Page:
One kilometre below the Victorian gold rush era town of Stawell, a pristine laboratory is central to the search for dark matter which – if identified – would provide answers on the origins of the universe.

Off the incline of the working Stawell Gold Mine (SGM), the $12 million facility is splendidly isolated to avoid the usual background radiation that mitigates against the discovery of the elusive material.

While the boffins strive for a Nobel Prize in physics – the likely reward for success – investors in the Victorian gold story are coming to grips not so much with dark matter but black holes from corporate failures.

In July explorer Navarre Minerals (ASX:NML) called in the administrators, although the root of its problems was buying a producing Queensland mine rather than its Victorian activities.

White Rock Minerals (ASX:WRM) then called it quits on Morning Star in central Victoria, curtailing the mine’s storied production history of 883,000 ounces.

Owned by Singaporean interests, the private Ballarat Gold entered administration in March.

About the only listed exposure to production is via Kaiser Reef (ASX:KAU) and its historic A1 gold mine near Walhalla, which produced a handy 2940 ounces last quarter.

But there’s still plenty of gold left – not just in the famed Ballarat and Bendigo zones.

While about 80 million ounces have been extracted, a government survey estimates 32 million ounces could be hidden under cover in the north of the state.

Recent setbacks aside, gold bugs have been buoyed by sector talisman Fosterville, a monster 300,000 ounces-plus a year facility now owned by the New York-listed Agnico Eagle.

Fosterville is in the Bendigo zone, which shows how improving extraction and exploration tech can breathe life into tired old mines.

In the neighbouring and under-looked Stawell Zone, the ultimate ‘gift’ is not the town’s Easter foot race but the gold that lies within basalt under unmineralised cover that deterred the old timers.

The Stawell Zone has produced more than five million ounces since the 1850s, mainly from the Stawell Gold Mine at the outskirts of the town.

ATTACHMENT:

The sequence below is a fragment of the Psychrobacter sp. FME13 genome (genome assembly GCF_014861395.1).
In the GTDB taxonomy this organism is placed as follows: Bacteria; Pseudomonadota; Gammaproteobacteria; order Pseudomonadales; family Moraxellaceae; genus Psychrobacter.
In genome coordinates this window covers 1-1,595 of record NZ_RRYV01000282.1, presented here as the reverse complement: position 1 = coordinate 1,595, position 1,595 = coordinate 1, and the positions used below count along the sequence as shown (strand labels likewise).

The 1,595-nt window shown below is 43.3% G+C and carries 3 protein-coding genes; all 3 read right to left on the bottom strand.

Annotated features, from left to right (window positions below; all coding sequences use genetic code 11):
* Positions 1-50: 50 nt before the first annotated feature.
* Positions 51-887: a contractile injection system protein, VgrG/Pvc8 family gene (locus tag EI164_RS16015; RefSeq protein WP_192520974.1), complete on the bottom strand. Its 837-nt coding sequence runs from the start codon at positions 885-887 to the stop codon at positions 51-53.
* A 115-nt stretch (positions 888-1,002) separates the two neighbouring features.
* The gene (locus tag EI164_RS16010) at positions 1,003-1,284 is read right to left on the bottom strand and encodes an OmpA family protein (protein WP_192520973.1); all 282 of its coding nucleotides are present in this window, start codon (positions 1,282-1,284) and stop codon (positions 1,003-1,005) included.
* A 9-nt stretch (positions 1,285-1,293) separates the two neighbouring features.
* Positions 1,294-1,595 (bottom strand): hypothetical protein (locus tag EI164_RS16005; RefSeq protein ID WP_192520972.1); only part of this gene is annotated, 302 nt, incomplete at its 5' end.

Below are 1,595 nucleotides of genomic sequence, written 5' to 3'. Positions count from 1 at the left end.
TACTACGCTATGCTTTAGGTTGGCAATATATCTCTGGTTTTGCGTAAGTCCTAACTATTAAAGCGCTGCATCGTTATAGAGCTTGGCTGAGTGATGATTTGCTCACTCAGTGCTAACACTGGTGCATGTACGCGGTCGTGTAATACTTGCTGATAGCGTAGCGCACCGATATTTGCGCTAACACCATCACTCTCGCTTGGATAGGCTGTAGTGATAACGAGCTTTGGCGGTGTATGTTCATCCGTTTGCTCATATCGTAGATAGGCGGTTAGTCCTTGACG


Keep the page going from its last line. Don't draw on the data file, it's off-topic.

SGM fell into care and maintenance but was rescued by the private Arete Capital Partners (ACP) in 2017.

Last financial year SGM produced a handy 55,000 ounces from its core workings, which still host an endowment of 890,000 ounces at an average three grams per tonne.

An adjacent development project called Wonga hosts 94,000oz and will be accessible via an extension to the main decline.

Meanwhile, exploration spin-off North Stawell Minerals (ASX:NSM) has consolidated 504 square kilometres near the mine, with the aim of emulating SGM’s “impressive mineralisation”.

Work to date – including 60,000 metres of drilling – has unearthed five significant mineralisation trends and an upgrade to an existing resource, Wildwood, to 87,300 ounces.
North Stawell is chaired by Jerry Ellis, who used to run an obscure miner called BHP. ACP is chaired by former Western Mining chief Hugh Morgan, so there’s more pedigree than a Crufts best-in-show.

Ultimately, the spoils of success will go to the parties that can access established mills and tailings facilities.

There’s a whiff of a pending land grab, with Navarre’s extensive tenements up for grabs.
Given Victoria’s denser population – as in folk per square kilometre – ESG considerations are more pronounced than in WA.

In the Stawell zone, many companies are exploring for rare earths or mineral sands. But mining them relies on open-cut methods on prime farmland.

As with the dark matter, the lustrous metal is there but a good mine relies on deep pockets, a sustained high gold price and – crucially – a social licence to operate.
Unlike the Stawell Gift, it’s also a marathon and not a sprint and investors need a patient mindset.
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